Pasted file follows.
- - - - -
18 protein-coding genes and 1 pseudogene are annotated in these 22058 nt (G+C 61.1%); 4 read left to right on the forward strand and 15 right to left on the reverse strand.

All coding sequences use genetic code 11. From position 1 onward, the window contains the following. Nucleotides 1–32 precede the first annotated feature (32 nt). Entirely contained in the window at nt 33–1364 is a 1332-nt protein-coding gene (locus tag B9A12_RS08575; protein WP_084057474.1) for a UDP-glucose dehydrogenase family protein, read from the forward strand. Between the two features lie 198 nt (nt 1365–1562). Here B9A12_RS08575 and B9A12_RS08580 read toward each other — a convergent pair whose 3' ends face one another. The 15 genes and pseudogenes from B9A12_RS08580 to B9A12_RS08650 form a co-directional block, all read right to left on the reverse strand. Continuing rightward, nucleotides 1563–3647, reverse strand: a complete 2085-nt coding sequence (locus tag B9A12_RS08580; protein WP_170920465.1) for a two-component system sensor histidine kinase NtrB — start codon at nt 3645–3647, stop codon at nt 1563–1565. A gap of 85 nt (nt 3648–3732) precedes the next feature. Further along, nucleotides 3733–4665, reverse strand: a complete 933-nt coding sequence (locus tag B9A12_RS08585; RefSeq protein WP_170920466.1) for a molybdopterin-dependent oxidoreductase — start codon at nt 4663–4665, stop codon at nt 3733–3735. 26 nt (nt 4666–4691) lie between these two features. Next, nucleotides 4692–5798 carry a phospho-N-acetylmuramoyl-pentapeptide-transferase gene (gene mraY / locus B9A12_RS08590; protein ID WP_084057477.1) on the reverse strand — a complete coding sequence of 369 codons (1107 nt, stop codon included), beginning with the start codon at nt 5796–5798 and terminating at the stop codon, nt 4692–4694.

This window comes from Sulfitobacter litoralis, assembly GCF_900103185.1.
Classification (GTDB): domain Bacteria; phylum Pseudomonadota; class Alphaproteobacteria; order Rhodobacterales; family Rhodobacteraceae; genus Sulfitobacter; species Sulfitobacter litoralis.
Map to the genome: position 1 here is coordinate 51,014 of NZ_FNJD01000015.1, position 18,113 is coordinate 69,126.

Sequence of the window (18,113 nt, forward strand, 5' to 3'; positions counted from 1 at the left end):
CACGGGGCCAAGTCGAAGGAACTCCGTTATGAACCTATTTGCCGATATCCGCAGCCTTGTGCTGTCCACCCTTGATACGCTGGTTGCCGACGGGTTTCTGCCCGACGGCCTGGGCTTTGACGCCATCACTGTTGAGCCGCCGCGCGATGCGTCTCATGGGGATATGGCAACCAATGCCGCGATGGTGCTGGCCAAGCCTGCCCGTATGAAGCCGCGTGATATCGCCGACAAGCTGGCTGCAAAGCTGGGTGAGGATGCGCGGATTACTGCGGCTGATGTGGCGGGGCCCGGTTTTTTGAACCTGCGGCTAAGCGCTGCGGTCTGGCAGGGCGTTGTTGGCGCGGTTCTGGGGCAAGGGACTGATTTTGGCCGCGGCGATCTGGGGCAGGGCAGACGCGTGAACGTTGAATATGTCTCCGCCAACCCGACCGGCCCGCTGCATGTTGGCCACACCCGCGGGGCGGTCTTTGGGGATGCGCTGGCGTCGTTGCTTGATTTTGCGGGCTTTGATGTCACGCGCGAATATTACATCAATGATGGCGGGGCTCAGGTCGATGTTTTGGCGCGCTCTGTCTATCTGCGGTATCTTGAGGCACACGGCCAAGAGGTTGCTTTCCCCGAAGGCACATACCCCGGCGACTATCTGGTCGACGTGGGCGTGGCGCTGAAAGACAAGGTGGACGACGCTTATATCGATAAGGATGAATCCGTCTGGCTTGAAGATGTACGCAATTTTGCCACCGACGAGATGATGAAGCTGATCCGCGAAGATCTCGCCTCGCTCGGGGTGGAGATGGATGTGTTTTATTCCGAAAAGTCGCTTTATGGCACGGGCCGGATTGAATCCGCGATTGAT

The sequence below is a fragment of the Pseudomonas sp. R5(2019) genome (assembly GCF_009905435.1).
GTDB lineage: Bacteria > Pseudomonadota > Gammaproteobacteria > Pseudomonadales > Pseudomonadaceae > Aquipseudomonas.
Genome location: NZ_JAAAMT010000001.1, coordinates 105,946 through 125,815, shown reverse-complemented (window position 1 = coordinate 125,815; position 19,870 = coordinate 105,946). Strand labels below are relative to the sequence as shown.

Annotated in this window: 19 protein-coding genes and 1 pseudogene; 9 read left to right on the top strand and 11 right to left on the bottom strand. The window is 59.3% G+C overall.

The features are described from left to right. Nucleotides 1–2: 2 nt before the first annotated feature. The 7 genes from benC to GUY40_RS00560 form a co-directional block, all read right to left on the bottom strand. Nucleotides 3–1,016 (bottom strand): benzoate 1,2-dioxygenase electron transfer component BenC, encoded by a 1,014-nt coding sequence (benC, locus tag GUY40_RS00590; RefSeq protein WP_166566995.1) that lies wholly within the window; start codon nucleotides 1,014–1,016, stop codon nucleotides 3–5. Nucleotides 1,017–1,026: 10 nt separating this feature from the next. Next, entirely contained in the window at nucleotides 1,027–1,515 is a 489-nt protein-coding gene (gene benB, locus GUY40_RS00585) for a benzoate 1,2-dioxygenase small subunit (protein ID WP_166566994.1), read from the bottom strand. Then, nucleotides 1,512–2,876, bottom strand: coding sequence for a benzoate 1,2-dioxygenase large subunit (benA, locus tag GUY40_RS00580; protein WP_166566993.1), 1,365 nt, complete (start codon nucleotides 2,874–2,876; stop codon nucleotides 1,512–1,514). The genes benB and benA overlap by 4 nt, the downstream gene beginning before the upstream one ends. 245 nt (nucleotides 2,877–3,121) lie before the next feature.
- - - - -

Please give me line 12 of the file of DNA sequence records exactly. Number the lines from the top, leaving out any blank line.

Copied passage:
The features are described from left to right. Nucleotides 1–2: 2 nt before the first annotated feature. The 7 genes from benC to GUY40_RS00560 form a co-directional block, all read right to left on the bottom strand. Nucleotides 3–1,016 (bottom strand): benzoate 1,2-dioxygenase electron transfer component BenC, encoded by a 1,014-nt coding sequence (benC, locus tag GUY40_RS00590; RefSeq protein WP_166566995.1) that lies wholly within the window; start codon nucleotides 1,014–1,016, stop codon nucleotides 3–5. Nucleotides 1,017–1,026: 10 nt separating this feature from the next. Next, entirely contained in the window at nucleotides 1,027–1,515 is a 489-nt protein-coding gene (gene benB, locus GUY40_RS00585) for a benzoate 1,2-dioxygenase small subunit (protein ID WP_166566994.1), read from the bottom strand. Then, nucleotides 1,512–2,876, bottom strand: coding sequence for a benzoate 1,2-dioxygenase large subunit (benA, locus tag GUY40_RS00580; protein WP_166566993.1), 1,365 nt, complete (start codon nucleotides 2,874–2,876; stop codon nucleotides 1,512–1,514). The genes benB and benA overlap by 4 nt, the downstream gene beginning before the upstream one ends. 245 nt (nucleotides 2,877–3,121) lie before the next feature.